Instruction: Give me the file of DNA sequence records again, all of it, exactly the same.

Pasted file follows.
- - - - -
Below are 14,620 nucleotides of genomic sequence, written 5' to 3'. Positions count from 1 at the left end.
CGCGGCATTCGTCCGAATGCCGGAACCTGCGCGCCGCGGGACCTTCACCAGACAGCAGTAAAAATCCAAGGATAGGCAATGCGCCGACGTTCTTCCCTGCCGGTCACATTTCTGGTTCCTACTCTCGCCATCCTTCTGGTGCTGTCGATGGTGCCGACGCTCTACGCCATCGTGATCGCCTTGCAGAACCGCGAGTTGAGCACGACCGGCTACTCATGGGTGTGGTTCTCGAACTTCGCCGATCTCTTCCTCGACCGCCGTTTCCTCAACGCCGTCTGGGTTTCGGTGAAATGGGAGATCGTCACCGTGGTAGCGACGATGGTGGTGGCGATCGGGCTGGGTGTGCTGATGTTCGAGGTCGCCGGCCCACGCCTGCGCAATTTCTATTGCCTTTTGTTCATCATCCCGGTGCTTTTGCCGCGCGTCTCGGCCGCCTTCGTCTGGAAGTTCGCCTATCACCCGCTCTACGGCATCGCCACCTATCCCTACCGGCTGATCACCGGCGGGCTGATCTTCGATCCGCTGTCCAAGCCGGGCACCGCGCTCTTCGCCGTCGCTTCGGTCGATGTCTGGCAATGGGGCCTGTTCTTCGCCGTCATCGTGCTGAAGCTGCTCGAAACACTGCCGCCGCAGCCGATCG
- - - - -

Below are 14,620 nucleotides of genomic sequence, written 5' to 3'. Positions count from 1 at the left end.
CGCGGCATTCGTCCGAATGCCGGAACCTGCGCGCCGCGGGACCTTCACCAGACAGCAGTAAAAATCCAAGGATAGGCAATGCGCCGACGTTCTTCCCTGCCGGTCACATTTCTGGTTCCTACTCTCGCCATCCTTCTGGTGCTGTCGATGGTGCCGACGCTCTACGCCATCGTGATCGCCTTGCAGAACCGCGAGTTGAGCACGACCGGCTACTCATGGGTGTGGTTCTCGAACTTCGCCGATCTCTTCCTCGACCGCCGTTTCCTCAACGCCGTCTGGGTTTCGGTGAAATGGGAGATCGTCACCGTGGTAGCGACGATGGTGGTGGCGATCGGGCTGGGTGTGCTGATGTTCGAGGTCGCCGGCCCACGCCTGCGCAATTTCTATTGCCTTTTGTTCATCATCCCGGTGCTTTTGCCGCGCGTCTCGGCCGCCTTCGTCTGGAAGTTCGCCTATCACCCGCTCTACGGCATCGCCACCTATCCCTACCGGCTGATCACCGGCGGGCTGATCTTCGATCCGCTGTCCAAGCCGGGCACCGCGCTCTTCGCCGTCGCTTCGGTCGATGTCTGGCAATGGGGCCTGTTCTTCGCCGTCATCGTGCTGAAGCTGCTCGAAACACTGCCGCCGCAGCCGATCG